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Clarena M. Brockie: NMAI’s Meet Native America Series

The National Museum of the American Indian interview series Meet Native America continues today with Clarena M. Brockie.

In the interview series Meet Native America, the Smithsonian National Museum of the American Indian invites tribal leaders, cultural figures, and other interesting and accomplished Native individuals to introduce themselves and say a little about their lives and work. Together, their responses illustrate the diversity of the indigenous communities of the Western Hemisphere, as well as their shared concerns, and offer insights beyond what’s in the news to the ideas and experiences of Native peoples today.

Please introduce yourself with your name and title.

My name is Clarena M. Brockie. I am Dean of Students at Aaniiih Nakoda College and a former representative in the Montana State Legislature. My Indian name is Watsi, which means Plume. I come from the Frozen Clan and the Fast Travelers Clan.

What tribes are you affiliated with?

I am an enrolled member of the Aaniiih Nin (also known as Gros Ventre) of the Fort Belknap Indian Reservation, Montana, where the Nakoda (Assiniboine) also reside.

What is a significant point in history from your tribes that you would like to share?

I'd like to talk about three significant points in our history. The first is the Grinnell Agreement of 1895: In 1888, by executive order, the Fort Belknap Indian Reservation was established for the Gros Ventre and Assiniboine tribes. (Earlier treaties of 1851 and 1855 created a much bigger territory.) Around the same time, two trespassing miners discovered gold in the Little Rocky Mountains, within the southern boundary of the reservation. In the 1890s, the tribes were pressured to sell the area where gold was discovered and to accept a price of $360,000. That was the Grinnell Agreement; there is a notch called the Grinnell Notch where the land was carved out. The mining of this area produced billions of dollars. The tribes were later paid for the value of the land in the 1890s and the interest made off of that value. Oral history tells that the Indian agent took the funds for taking care of the tribes.

By the 1990s, the Little Rocky Mountains were the site of the second largest "leach-pit" mine in the world. Extraction ceased 20 years ago, but the area continues to be monitored for the devastating effect the mine has had on the environment and the health of the people, and for the damage it has caused to sacred sites.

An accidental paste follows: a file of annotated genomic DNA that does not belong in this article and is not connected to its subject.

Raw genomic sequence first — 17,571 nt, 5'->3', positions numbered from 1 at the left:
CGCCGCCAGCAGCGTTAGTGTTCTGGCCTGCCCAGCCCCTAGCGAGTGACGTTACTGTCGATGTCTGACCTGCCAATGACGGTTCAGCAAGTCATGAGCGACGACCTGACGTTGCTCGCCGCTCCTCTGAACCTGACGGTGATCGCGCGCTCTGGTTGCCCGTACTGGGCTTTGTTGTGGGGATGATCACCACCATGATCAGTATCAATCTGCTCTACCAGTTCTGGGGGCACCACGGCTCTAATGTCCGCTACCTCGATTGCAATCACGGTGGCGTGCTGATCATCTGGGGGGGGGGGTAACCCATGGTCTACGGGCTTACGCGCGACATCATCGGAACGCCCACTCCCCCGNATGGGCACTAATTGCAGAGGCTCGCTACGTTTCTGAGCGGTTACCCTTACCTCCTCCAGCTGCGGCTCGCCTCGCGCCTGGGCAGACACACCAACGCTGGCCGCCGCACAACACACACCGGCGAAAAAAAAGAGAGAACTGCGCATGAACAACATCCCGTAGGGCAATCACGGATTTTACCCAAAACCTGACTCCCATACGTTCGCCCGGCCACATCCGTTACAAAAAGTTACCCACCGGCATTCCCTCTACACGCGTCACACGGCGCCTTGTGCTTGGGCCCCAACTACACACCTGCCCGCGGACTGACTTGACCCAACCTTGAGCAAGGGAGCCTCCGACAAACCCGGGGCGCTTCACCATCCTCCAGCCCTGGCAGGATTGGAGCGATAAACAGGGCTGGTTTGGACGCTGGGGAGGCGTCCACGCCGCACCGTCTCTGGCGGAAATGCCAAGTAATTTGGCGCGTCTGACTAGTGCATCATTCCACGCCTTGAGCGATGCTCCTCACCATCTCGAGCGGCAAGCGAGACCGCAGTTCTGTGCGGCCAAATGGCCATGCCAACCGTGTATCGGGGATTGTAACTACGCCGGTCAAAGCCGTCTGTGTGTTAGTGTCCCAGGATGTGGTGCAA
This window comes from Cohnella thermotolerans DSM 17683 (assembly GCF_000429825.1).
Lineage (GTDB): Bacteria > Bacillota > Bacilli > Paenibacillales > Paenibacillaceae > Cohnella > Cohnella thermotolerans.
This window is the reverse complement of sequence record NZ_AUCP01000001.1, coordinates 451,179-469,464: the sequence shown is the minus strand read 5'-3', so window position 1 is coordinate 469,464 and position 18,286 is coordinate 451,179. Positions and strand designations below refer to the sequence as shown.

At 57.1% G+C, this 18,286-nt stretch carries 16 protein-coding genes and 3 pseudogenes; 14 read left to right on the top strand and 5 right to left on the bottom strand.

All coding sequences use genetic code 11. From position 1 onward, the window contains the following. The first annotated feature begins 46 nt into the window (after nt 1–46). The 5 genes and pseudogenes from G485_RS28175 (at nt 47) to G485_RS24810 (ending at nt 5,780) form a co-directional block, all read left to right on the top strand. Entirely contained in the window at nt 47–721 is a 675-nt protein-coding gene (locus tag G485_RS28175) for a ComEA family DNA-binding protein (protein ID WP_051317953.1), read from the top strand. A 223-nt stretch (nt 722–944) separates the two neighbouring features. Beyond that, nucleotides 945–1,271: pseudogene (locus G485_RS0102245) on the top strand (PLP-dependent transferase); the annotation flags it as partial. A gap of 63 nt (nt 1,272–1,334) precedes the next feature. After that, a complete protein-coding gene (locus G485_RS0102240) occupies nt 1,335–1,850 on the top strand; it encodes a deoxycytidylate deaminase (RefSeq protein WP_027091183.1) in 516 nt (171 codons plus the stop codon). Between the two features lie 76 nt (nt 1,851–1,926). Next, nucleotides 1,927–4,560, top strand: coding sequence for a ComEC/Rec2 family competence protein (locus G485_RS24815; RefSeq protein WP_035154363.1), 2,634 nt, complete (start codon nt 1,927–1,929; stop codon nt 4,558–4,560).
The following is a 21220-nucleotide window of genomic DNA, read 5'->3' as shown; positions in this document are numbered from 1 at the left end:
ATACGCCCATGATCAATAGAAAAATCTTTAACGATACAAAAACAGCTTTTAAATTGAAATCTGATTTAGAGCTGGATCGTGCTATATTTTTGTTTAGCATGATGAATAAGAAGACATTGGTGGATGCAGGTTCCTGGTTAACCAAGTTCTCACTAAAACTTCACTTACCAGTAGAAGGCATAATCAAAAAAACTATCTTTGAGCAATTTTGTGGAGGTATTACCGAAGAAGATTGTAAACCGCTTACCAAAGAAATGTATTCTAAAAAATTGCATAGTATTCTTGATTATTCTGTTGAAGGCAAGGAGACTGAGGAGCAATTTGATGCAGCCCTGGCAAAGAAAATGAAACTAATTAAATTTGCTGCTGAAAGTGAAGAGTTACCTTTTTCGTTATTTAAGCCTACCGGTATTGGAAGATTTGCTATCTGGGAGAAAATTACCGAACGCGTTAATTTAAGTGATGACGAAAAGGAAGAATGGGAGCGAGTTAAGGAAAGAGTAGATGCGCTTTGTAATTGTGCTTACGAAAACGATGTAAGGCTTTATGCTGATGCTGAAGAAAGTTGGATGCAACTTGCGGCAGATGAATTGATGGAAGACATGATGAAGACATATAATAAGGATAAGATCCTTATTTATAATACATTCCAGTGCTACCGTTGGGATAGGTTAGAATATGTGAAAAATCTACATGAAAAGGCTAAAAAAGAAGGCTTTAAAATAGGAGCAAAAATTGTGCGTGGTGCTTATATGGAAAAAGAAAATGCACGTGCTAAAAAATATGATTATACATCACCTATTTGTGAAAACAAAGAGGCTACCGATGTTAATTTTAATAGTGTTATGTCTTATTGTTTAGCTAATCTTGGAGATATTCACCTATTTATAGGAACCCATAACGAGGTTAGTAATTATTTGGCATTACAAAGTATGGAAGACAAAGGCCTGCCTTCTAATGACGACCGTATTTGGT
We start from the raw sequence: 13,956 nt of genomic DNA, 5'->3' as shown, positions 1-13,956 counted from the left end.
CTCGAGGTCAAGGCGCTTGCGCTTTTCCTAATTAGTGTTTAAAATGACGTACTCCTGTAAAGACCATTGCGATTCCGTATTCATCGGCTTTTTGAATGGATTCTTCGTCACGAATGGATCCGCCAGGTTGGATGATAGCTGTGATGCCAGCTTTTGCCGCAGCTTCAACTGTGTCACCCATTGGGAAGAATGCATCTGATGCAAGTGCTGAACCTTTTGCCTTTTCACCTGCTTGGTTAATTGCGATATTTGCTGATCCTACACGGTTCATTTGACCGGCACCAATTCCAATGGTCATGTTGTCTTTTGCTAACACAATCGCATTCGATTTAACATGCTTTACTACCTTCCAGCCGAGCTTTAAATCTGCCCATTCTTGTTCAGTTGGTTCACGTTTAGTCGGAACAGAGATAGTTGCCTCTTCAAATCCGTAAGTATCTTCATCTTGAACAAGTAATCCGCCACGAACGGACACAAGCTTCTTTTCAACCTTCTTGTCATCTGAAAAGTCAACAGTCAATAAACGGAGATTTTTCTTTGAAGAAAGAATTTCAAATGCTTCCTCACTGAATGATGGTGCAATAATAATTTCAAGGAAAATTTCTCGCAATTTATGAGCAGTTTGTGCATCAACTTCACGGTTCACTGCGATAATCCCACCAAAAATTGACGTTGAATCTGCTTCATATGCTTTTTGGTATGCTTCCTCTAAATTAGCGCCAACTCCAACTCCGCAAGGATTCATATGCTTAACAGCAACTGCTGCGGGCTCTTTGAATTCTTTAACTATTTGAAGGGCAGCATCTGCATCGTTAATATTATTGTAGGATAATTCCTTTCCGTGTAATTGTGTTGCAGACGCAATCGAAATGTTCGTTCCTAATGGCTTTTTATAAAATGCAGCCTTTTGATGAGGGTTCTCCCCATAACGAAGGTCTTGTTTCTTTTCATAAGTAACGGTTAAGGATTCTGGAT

The second point in history is the Winters Doctrine: The Supreme Court's decision in Winters v. United States (1908) established Indian Reserved Water Rights for all tribes. This case originated from the Fort Belknap Indian Reservation. In essence the land was worthless without the proper amounts of water to sustain the reservation, which was established to encourage communal living and to promote farming.

The third is the idea of Vanishing Indians: In the late 1800s, forced to live on the reservation with limited hunting, many of our tribal members died, especially the young and old. No more buffalo, no way of building buffalo-hide lodges, those lodges that did exist were full of holes. Many people slept on the ground and froze to death. Many starved. By 1905, the Aaniiih (Gros Ventre) tribe had dwindled down to fewer than 500 members. This is from an estimate of 15,000 members before the establishment of the reservation. Al Kroeber, an anthropologist, visited Fort Belknap in 1908 to collect what he could from the Aaniiih to insure the history was intact. On Kroeber's heels came Clark Wissler, collecting what he could on the Aaniiih. One evening during this time, a Gros Ventre chief told the people, “We are going to rebuild our tribe. Those of you of marrying age, by nightfall I want all of you to select your mate.” No one would refuse an offer of marriage. This was so true of many tribes who just fell off the face of earth. Today the enrolled membership of the reservation is approximately 7,000; the Aaniiih make up a little more than half of that population and the Nakoda a little less than half.

How is your state government set up?

The government of Montana has legislative, executive, and judicial branches. Within the legislature, there are 100 representatives and 50 senators. Elected offices within the executive and legislative branches have term limits.

How are leaders of the legislature chosen?

Representatives and senators who want to serve in leadership will let others know they are seeking this position, or members will be asked if they would like to be in a leadership position, especially those members demonstrating particular skills and abilities.

Are Democrats or Republicans more dominant in your state? Do people vote along party lines?

Republicans control both the Montana Senate and House, although the governor is a Democrat. Voting within the legislature is along party lines. Certain issues, however, receive support from both parties. In some cases, Republican House members are divided on certain issues.

Are there any other Native Americans who are elected leaders in your state?

Montana has nine Native members of the legislature, more than any other state.

To read the full interview, visit the NMAI series here.